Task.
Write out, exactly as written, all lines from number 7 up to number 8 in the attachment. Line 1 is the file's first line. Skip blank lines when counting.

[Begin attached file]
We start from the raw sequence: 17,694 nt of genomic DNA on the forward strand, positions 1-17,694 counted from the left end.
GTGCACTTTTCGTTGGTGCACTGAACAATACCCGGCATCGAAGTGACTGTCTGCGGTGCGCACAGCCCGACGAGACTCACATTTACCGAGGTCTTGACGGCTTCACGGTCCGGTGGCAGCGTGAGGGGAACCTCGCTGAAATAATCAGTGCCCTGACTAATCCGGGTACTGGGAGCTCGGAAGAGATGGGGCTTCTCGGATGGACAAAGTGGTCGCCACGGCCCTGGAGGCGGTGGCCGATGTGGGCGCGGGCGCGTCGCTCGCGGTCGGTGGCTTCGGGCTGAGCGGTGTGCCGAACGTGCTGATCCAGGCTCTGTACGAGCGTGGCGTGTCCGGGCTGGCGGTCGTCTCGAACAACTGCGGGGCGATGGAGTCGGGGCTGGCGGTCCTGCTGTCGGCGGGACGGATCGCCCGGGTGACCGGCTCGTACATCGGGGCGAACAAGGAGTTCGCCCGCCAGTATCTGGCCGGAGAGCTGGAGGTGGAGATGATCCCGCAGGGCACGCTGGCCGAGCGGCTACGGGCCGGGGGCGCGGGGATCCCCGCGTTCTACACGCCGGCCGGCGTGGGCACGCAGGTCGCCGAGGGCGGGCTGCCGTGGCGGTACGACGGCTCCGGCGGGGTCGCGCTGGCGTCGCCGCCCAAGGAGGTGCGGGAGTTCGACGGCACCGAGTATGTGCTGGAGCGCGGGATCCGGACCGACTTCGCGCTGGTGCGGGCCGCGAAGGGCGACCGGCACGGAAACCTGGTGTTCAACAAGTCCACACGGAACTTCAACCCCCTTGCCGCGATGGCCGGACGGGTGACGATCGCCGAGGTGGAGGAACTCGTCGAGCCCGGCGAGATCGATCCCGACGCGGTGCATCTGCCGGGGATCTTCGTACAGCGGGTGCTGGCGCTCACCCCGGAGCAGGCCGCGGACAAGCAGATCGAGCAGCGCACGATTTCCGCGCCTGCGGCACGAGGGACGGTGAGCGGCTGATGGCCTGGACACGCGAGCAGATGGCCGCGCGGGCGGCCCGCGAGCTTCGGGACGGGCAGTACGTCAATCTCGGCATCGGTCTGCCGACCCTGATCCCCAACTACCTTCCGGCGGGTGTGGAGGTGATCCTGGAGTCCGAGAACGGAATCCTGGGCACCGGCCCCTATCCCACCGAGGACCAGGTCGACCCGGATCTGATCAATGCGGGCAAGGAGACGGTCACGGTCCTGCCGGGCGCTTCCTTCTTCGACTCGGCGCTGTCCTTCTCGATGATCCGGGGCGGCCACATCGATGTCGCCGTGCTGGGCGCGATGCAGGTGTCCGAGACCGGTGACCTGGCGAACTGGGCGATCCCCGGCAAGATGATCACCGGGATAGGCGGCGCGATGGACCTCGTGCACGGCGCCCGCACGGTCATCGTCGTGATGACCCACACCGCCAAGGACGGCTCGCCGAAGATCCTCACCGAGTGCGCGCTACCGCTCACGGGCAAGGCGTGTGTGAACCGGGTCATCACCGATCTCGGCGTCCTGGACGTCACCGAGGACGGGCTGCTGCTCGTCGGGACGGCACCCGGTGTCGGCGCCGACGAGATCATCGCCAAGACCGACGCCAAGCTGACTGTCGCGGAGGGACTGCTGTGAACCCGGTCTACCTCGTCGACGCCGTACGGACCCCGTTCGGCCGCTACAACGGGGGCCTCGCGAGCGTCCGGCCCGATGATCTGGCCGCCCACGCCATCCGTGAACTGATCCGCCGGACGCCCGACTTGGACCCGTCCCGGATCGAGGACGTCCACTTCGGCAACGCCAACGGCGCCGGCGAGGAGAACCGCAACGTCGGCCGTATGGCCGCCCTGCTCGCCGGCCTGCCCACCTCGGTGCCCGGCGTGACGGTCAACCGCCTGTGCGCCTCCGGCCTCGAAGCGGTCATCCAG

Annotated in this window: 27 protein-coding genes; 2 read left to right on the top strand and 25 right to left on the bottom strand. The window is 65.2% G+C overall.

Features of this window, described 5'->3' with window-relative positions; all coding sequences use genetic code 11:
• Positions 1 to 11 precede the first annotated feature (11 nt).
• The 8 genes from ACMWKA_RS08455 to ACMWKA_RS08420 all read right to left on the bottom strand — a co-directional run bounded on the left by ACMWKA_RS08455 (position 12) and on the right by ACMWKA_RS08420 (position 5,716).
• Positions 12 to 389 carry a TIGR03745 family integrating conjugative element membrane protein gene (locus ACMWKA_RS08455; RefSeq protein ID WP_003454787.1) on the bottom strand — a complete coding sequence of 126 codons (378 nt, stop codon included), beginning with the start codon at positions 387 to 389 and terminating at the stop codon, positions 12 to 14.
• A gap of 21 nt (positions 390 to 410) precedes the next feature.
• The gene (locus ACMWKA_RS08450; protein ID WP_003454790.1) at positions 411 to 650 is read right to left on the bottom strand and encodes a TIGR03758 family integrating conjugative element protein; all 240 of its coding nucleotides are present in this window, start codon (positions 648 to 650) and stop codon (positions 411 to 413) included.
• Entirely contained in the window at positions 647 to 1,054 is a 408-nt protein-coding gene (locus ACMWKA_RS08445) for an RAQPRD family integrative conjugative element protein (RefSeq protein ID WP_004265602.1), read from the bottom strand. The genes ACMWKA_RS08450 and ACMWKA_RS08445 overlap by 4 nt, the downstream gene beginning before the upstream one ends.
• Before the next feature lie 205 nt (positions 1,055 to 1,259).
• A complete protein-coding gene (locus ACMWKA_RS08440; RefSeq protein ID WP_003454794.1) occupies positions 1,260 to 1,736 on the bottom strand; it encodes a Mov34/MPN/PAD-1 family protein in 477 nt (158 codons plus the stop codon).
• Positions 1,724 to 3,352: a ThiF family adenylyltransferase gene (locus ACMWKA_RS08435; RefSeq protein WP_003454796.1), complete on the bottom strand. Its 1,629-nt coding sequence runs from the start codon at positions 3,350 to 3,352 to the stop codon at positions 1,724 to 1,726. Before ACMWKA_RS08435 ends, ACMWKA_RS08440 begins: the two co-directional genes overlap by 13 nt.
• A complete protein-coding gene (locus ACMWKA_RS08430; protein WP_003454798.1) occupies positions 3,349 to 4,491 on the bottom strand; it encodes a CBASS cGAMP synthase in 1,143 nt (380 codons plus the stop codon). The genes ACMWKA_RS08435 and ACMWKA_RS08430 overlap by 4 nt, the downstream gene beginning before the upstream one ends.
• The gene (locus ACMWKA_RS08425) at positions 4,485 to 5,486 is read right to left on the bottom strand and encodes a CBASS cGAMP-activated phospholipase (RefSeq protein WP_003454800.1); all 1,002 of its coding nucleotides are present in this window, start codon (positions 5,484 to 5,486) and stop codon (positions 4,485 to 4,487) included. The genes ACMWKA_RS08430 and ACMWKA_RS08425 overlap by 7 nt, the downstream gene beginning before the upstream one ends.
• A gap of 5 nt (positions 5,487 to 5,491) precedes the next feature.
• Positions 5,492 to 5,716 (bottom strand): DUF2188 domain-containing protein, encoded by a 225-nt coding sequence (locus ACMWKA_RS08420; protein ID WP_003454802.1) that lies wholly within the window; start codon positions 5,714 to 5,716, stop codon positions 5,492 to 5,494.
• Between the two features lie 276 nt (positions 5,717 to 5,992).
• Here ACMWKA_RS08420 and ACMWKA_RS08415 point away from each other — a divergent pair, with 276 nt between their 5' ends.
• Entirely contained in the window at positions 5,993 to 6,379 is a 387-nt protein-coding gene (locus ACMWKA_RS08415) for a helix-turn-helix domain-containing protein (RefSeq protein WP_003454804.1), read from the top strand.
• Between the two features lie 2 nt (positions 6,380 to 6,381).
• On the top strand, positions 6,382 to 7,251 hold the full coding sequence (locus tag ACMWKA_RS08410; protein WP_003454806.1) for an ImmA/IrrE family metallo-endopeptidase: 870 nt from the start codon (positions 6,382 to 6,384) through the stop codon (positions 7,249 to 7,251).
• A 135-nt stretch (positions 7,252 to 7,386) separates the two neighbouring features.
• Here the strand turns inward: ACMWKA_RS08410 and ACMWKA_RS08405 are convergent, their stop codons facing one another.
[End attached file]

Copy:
• Positions 12 to 389 carry a TIGR03745 family integrating conjugative element membrane protein gene (locus ACMWKA_RS08455; RefSeq protein ID WP_003454787.1) on the bottom strand — a complete coding sequence of 126 codons (378 nt, stop codon included), beginning with the start codon at positions 387 to 389 and terminating at the stop codon, positions 12 to 14.
• A gap of 21 nt (positions 390 to 410) precedes the next feature.